– I enjoy weaving a mystery through the lives of the characters – the secrets people keep, their motives. I really enjoy telling the characters stories and incorporating the settting almost as a character in itself.
– You are leading garden tours around the world. Would you tell us more about the experience?
– I host small group tours – always including gardens – to England, Scotland, and Ireland (we’ve also been to France). These are not one of those one-night-stand sorts of tours; we stay two or three nights in one place so we can get a feel for the area. In the gardens, we almost always sit down to tea at the end of the tour, so we can get to know the head gardener/owner. It’s a lovely, leisurely way to travel. And, of course, I can always do research!
– If you may ask yourself one question in the interview what it will be?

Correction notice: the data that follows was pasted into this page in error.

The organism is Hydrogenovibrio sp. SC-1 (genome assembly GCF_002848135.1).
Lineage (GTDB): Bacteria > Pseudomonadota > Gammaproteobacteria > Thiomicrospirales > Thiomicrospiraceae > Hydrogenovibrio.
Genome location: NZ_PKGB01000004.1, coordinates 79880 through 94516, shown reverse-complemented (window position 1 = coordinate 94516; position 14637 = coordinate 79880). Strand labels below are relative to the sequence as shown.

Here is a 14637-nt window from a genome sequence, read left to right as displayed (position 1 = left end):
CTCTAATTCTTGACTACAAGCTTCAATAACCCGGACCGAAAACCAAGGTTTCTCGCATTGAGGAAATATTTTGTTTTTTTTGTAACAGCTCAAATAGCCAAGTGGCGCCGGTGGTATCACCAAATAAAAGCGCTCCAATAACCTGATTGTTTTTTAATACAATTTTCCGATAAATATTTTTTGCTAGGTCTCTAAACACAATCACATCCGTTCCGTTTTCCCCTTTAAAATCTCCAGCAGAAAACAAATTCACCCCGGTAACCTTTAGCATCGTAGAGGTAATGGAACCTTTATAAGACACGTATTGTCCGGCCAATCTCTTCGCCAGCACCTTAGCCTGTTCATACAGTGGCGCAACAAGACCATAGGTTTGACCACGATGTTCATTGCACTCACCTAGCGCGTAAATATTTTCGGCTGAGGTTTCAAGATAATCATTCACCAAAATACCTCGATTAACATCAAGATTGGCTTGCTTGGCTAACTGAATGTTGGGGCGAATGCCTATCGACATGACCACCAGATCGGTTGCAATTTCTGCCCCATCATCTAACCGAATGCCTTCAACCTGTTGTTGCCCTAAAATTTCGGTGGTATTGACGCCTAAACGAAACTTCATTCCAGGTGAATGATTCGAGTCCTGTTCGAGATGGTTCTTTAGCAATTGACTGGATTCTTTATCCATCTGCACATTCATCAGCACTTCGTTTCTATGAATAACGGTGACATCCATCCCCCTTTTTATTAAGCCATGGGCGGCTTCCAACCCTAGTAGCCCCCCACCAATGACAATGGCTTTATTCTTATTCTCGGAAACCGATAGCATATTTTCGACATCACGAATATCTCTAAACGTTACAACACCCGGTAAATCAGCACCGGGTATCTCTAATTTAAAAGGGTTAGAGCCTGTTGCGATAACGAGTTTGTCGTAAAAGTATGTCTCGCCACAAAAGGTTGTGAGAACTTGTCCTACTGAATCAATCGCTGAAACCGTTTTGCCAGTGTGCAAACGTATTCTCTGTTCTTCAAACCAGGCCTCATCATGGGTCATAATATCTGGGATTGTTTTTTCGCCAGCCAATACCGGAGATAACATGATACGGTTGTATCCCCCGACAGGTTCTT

– Which writer had the biggest influence on you? Ray Bradbury – science fiction/fantasy/overall fabulous storyteller. I had the very good fortune of hearing him in person three times (the first time when I was thirteen years old). He had such joy for life and words and stories.
Learn more about Marty Wingate at her Website
Take a look at her books:
The Rhyme of the Magpie
The Garden Plot (Potting Shed Mystery series Book 1)
Landscaping for Privacy
The Skeleton Garden: A Potting Shed Mystery
About Ognian GeorgievOgnian Georgiev is a sport journalist, who is working as an editor at the "Bulgaria Today" daily newspaper. He covered the Summer Olympics in Beijing 2008 and in London 2012. The author specializes in sports politics, investigations and coverage of Olympic sports events. Ognian Georgiev works as a TV broadcaster for Eurosport Bulgaria, Nova Broadcasting group, TV+, F+ and TV7. He is a commentator for fight sports events such as boxing/kickboxing and MMA. In May 2014 Ognian Georgiev released the English version of his book The White Prisoner: Galabin Boevski's secret story.
Posted on November 30, 2015, in Author, Books, Interview and tagged author, Empty Nest, Marty Wingate, Potting Shed. Bookmark the permalink. Leave a comment.